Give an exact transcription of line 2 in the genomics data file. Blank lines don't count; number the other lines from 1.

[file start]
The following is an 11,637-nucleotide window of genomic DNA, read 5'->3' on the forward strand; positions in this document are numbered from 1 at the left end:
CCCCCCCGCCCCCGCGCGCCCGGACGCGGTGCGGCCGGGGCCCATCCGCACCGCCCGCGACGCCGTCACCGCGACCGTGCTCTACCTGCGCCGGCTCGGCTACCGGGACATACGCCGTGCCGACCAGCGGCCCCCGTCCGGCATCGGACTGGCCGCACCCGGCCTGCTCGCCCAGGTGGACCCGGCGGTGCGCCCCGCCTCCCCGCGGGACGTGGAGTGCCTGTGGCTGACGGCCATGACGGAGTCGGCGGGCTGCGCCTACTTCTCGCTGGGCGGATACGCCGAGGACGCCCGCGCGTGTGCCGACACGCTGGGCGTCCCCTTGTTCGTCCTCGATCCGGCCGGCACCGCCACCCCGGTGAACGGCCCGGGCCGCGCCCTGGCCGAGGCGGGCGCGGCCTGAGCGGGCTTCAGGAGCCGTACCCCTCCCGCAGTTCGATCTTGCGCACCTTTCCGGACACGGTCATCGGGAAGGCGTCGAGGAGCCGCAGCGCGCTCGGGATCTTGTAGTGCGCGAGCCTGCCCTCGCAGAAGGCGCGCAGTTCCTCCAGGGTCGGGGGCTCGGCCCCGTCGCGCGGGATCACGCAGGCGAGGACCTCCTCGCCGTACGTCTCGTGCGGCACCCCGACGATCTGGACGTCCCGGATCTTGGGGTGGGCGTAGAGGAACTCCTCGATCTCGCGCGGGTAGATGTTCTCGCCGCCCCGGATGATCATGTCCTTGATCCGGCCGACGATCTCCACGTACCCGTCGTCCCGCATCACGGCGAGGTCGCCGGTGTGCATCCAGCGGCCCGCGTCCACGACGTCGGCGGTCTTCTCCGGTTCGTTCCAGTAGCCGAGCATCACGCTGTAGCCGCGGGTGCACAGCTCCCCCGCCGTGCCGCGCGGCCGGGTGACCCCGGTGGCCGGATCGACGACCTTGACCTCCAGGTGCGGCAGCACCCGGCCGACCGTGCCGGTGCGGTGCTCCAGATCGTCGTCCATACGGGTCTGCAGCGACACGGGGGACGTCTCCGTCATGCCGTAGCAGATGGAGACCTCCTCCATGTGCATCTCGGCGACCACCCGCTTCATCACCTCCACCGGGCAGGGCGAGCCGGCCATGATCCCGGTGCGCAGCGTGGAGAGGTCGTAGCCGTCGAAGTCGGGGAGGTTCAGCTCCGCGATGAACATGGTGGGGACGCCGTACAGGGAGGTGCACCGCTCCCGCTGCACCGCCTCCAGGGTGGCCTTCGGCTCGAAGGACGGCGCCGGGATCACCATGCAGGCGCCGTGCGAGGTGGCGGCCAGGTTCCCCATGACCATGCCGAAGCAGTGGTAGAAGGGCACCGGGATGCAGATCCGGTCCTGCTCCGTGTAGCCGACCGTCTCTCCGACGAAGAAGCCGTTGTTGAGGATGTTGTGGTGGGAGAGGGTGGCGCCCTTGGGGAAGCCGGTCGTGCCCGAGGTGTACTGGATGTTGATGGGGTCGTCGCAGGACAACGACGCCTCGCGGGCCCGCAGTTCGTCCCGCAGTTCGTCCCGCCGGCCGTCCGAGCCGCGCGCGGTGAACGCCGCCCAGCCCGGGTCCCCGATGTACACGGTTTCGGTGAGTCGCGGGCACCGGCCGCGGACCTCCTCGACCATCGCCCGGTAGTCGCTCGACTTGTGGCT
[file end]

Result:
CCCCCCCGCCCCCGCGCGCCCGGACGCGGTGCGGCCGGGGCCCATCCGCACCGCCCGCGACGCCGTCACCGCGACCGTGCTCTACCTGCGCCGGCTCGGCTACCGGGACATACGCCGTGCCGACCAGCGGCCCCCGTCCGGCATCGGACTGGCCGCACCCGGCCTGCTCGCCCAGGTGGACCCGGCGGTGCGCCCCGCCTCCCCGCGGGACGTGGAGTGCCTGTGGCTGACGGCCATGACGGAGTCGGCGGGCTGCGCCTACTTCTCGCTGGGCGGATACGCCGAGGACGCCCGCGCGTGTGCCGACACGCTGGGCGTCCCCTTGTTCGTCCTCGATCCGGCCGGCACCGCCACCCCGGTGAACGGCCCGGGCCGCGCCCTGGCCGAGGCGGGCGCGGCCTGAGCGGGCTTCAGGAGCCGTACCCCTCCCGCAGTTCGATCTTGCGCACCTTTCCGGACACGGTCATCGGGAAGGCGTCGAGGAGCCGCAGCGCGCTCGGGATCTTGTAGTGCGCGAGCCTGCCCTCGCAGAAGGCGCGCAGTTCCTCCAGGGTCGGGGGCTCGGCCCCGTCGCGCGGGATCACGCAGGCGAGGACCTCCTCGCCGTACGTCTCGTGCGGCACCCCGACGATCTGGACGTCCCGGATCTTGGGGTGGGCGTAGAGGAACTCCTCGATCTCGCGCGGGTAGATGTTCTCGCCGCCCCGGATGATCATGTCCTTGATCCGGCCGACGATCTCCACGTACCCGTCGTCCCGCATCACGGCGAGGTCGCCGGTGTGCATCCAGCGGCCCGCGTCCACGACGTCGGCGGTCTTCTCCGGTTCGTTCCAGTAGCCGAGCATCACGCTGTAGCCGCGGGTGCACAGCTCCCCCGCCGTGCCGCGCGGCCGGGTGACCCCGGTGGCCGGATCGACGACCTTGACCTCCAGGTGCGGCAGCACCCGGCCGACCGTGCCGGTGCGGTGCTCCAGATCGTCGTCCATACGGGTCTGCAGCGACACGGGGGACGTCTCCGTCATGCCGTAGCAGATGGAGACCTCCTCCATGTGCATCTCGGCGACCACCCGCTTCATCACCTCCACCGGGCAGGGCGAGCCGGCCATGATCCCGGTGCGCAGCGTGGAGAGGTCGTAGCCGTCGAAGTCGGGGAGGTTCAGCTCCGCGATGAACATGGTGGGGACGCCGTACAGGGAGGTGCACCGCTCCCGCTGCACCGCCTCCAGGGTGGCCTTCGGCTCGAAGGACGGCGCCGGGATCACCATGCAGGCGCCGTGCGAGGTGGCGGCCAGGTTCCCCATGACCATGCCGAAGCAGTGGTAGAAGGGCACCGGGATGCAGATCCGGTCCTGCTCCGTGTAGCCGACCGTCTCTCCGACGAAGAAGCCGTTGTTGAGGATGTTGTGGTGGGAGAGGGTGGCGCCCTTGGGGAAGCCGGTCGTGCCCGAGGTGTACTGGATGTTGATGGGGTCGTCGCAGGACAACGACGCCTCGCGGGCCCGCAGTTCGTCCCGCAGTTCGTCCCGCCGGCCGTCCGAGCCGCGCGCGGTGAACGCCGCCCAGCCCGGGTCCCCGATGTACACGGTTTCGGTGAGTCGCGGGCACCGGCCGCGGACCTCCTCGACCATCGCCCGGTAGTCGCTCGACTTGTGGCT